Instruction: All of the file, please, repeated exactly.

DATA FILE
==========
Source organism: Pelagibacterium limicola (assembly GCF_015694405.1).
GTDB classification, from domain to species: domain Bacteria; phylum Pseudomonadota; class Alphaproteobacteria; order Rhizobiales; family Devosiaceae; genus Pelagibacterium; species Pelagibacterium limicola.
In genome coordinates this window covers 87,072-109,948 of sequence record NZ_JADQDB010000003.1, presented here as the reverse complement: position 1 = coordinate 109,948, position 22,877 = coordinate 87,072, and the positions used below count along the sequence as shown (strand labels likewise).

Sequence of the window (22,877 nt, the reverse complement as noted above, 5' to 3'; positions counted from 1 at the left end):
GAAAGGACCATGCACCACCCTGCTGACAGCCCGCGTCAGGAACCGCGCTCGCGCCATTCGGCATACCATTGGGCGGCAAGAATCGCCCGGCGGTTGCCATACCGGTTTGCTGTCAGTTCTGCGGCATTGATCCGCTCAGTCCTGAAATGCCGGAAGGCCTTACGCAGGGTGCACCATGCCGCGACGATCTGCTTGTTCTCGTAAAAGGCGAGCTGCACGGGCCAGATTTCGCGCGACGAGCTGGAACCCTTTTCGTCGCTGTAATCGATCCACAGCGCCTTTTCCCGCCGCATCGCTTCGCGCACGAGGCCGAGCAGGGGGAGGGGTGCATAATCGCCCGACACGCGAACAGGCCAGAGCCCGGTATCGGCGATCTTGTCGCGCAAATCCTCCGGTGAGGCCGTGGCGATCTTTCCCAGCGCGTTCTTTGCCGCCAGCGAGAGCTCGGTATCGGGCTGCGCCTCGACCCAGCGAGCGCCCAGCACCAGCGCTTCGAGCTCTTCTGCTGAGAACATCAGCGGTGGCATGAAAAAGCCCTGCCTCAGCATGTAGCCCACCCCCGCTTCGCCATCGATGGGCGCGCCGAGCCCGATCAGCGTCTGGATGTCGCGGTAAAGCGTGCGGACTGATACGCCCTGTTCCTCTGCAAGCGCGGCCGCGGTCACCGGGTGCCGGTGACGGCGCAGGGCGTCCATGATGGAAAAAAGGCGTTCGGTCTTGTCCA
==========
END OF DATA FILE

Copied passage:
Source organism: Pelagibacterium limicola (assembly GCF_015694405.1).
GTDB classification, from domain to species: domain Bacteria; phylum Pseudomonadota; class Alphaproteobacteria; order Rhizobiales; family Devosiaceae; genus Pelagibacterium; species Pelagibacterium limicola.
In genome coordinates this window covers 87,072-109,948 of sequence record NZ_JADQDB010000003.1, presented here as the reverse complement: position 1 = coordinate 109,948, position 22,877 = coordinate 87,072, and the positions used below count along the sequence as shown (strand labels likewise).

Sequence of the window (22,877 nt, the reverse complement as noted above, 5' to 3'; positions counted from 1 at the left end):
GAAAGGACCATGCACCACCCTGCTGACAGCCCGCGTCAGGAACCGCGCTCGCGCCATTCGGCATACCATTGGGCGGCAAGAATCGCCCGGCGGTTGCCATACCGGTTTGCTGTCAGTTCTGCGGCATTGATCCGCTCAGTCCTGAAATGCCGGAAGGCCTTACGCAGGGTGCACCATGCCGCGACGATCTGCTTGTTCTCGTAAAAGGCGAGCTGCACGGGCCAGATTTCGCGCGACGAGCTGGAACCCTTTTCGTCGCTGTAATCGATCCACAGCGCCTTTTCCCGCCGCATCGCTTCGCGCACGAGGCCGAGCAGGGGGAGGGGTGCATAATCGCCCGACACGCGAACAGGCCAGAGCCCGGTATCGGCGATCTTGTCGCGCAAATCCTCCGGTGAGGCCGTGGCGATCTTTCCCAGCGCGTTCTTTGCCGCCAGCGAGAGCTCGGTATCGGGCTGCGCCTCGACCCAGCGAGCGCCCAGCACCAGCGCTTCGAGCTCTTCTGCTGAGAACATCAGCGGTGGCATGAAAAAGCCCTGCCTCAGCATGTAGCCCACCCCCGCTTCGCCATCGATGGGCGCGCCGAGCCCGATCAGCGTCTGGATGTCGCGGTAAAGCGTGCGGACTGATACGCCCTGTTCCTCTGCAAGCGCGGCCGCGGTCACCGGGTGCCGGTGACGGCGCAGGGCGTCCATGATGGAAAAAAGGCGTTCGGTCTTGTCCA